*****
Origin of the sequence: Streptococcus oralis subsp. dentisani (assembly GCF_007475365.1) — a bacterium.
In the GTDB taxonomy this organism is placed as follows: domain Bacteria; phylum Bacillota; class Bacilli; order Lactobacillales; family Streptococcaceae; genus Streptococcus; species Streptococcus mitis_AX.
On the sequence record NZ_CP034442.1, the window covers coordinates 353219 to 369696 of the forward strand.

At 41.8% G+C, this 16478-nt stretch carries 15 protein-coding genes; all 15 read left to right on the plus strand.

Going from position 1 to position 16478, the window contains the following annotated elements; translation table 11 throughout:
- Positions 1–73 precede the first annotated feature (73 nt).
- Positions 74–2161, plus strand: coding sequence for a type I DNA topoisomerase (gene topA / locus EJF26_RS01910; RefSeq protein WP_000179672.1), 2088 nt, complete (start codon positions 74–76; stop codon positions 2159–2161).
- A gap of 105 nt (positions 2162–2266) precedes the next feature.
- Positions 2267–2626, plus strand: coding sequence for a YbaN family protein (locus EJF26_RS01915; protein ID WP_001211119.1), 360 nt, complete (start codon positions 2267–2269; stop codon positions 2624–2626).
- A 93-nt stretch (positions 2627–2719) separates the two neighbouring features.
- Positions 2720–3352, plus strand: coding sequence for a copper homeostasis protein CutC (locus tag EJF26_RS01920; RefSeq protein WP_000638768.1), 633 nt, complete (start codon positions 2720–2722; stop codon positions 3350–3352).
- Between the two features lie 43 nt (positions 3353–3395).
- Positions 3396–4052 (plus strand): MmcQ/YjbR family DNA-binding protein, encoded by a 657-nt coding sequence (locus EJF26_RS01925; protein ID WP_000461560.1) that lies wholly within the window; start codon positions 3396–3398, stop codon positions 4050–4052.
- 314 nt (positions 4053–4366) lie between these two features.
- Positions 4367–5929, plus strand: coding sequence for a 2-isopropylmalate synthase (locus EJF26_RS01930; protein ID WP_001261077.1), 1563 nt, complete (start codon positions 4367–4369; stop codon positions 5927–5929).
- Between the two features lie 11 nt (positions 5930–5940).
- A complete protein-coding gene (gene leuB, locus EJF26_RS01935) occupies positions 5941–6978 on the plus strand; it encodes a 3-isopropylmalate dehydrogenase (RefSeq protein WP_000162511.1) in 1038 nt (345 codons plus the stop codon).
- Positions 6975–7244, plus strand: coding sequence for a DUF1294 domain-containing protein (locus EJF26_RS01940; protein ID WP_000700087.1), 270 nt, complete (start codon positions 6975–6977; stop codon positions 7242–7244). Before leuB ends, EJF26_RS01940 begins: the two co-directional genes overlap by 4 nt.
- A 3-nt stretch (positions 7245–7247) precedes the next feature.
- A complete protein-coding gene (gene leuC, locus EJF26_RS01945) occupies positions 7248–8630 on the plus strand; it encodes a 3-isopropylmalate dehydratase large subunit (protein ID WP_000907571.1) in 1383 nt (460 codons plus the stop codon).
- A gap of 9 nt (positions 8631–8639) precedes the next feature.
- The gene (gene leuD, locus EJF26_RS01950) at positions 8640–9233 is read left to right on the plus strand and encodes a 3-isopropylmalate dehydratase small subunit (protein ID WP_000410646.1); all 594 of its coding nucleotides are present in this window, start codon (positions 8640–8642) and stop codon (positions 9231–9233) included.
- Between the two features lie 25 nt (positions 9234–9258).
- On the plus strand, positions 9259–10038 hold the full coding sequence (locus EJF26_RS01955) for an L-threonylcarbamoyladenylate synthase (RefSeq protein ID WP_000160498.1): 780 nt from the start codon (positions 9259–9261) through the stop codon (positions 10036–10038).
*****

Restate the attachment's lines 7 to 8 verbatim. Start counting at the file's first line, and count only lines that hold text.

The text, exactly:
- Positions 74–2161, plus strand: coding sequence for a type I DNA topoisomerase (gene topA / locus EJF26_RS01910; RefSeq protein WP_000179672.1), 2088 nt, complete (start codon positions 74–76; stop codon positions 2159–2161).
- A gap of 105 nt (positions 2162–2266) precedes the next feature.